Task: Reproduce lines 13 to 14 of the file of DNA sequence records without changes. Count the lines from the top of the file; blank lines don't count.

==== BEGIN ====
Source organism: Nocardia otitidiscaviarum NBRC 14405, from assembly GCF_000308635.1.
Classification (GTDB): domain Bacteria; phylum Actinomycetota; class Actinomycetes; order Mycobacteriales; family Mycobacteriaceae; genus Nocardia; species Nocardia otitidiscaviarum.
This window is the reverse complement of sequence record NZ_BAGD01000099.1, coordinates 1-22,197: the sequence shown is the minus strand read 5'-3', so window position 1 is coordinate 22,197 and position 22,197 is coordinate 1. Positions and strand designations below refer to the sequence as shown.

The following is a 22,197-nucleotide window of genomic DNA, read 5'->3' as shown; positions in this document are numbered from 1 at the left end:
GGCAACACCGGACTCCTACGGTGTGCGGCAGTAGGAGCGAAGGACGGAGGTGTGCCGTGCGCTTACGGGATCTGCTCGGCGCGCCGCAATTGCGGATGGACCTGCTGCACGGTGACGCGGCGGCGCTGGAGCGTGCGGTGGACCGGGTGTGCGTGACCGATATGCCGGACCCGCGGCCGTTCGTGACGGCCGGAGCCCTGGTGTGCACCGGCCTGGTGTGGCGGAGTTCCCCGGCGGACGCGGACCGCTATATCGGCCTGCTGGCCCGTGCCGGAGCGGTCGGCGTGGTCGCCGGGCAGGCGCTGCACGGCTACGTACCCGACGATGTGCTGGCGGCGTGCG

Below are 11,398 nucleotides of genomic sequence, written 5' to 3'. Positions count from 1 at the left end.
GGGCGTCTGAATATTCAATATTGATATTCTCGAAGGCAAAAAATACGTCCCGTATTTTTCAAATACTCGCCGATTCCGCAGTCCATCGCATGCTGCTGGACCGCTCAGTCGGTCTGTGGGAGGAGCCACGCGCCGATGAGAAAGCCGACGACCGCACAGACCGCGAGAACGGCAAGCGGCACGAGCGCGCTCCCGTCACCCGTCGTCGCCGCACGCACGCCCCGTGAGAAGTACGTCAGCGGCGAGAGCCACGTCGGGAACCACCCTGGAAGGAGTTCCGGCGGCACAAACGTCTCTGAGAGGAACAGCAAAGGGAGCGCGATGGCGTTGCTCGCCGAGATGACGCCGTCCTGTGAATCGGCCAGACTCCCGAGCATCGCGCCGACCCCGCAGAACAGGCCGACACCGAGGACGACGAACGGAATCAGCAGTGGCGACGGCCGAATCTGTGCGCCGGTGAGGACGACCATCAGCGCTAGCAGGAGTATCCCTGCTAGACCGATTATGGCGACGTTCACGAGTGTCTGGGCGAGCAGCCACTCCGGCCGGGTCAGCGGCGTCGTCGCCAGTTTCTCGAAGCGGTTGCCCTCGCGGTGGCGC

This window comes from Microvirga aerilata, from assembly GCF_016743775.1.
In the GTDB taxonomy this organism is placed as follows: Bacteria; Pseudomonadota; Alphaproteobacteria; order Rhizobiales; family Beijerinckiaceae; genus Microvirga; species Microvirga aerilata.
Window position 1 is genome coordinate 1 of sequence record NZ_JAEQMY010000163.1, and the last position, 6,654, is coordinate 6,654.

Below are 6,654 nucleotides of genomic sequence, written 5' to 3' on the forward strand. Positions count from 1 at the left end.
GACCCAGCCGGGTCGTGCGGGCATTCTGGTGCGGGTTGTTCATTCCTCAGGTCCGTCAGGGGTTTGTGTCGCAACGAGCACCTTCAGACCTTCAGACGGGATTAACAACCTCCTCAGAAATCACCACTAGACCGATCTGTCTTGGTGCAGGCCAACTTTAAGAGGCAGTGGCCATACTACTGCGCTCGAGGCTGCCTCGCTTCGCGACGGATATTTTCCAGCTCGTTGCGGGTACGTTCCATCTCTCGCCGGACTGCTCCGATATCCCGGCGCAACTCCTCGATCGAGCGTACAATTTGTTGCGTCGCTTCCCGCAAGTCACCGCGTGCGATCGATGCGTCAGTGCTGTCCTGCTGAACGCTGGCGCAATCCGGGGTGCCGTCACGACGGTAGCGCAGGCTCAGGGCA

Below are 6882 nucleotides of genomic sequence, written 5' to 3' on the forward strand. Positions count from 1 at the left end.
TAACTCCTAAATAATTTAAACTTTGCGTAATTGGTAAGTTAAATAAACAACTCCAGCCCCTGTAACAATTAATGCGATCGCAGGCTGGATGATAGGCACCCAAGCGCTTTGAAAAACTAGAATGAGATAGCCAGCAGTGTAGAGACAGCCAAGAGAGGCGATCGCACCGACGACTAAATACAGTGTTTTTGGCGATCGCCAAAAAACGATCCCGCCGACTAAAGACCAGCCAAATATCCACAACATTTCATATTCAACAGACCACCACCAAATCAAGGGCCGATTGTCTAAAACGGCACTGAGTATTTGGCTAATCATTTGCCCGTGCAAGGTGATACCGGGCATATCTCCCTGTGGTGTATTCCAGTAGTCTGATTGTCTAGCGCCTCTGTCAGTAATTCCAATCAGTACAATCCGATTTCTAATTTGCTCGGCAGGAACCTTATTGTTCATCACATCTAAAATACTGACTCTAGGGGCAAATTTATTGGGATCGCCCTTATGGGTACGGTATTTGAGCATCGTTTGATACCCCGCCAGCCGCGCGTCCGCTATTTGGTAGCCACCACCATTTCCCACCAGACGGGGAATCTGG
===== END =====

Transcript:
Below are 6882 nucleotides of genomic sequence, written 5' to 3' on the forward strand. Positions count from 1 at the left end.
TAACTCCTAAATAATTTAAACTTTGCGTAATTGGTAAGTTAAATAAACAACTCCAGCCCCTGTAACAATTAATGCGATCGCAGGCTGGATGATAGGCACCCAAGCGCTTTGAAAAACTAGAATGAGATAGCCAGCAGTGTAGAGACAGCCAAGAGAGGCGATCGCACCGACGACTAAATACAGTGTTTTTGGCGATCGCCAAAAAACGATCCCGCCGACTAAAGACCAGCCAAATATCCACAACATTTCATATTCAACAGACCACCACCAAATCAAGGGCCGATTGTCTAAAACGGCACTGAGTATTTGGCTAATCATTTGCCCGTGCAAGGTGATACCGGGCATATCTCCCTGTGGTGTATTCCAGTAGTCTGATTGTCTAGCGCCTCTGTCAGTAATTCCAATCAGTACAATCCGATTTCTAATTTGCTCGGCAGGAACCTTATTGTTCATCACATCTAAAATACTGACTCTAGGGGCAAATTTATTGGGATCGCCCTTATGGGTACGGTATTTGAGCATCGTTTGATACCCCGCCAGCCGCGCGTCCGCTATTTGGTAGCCACCACCATTTCCCACCAGACGGGGAATCTGG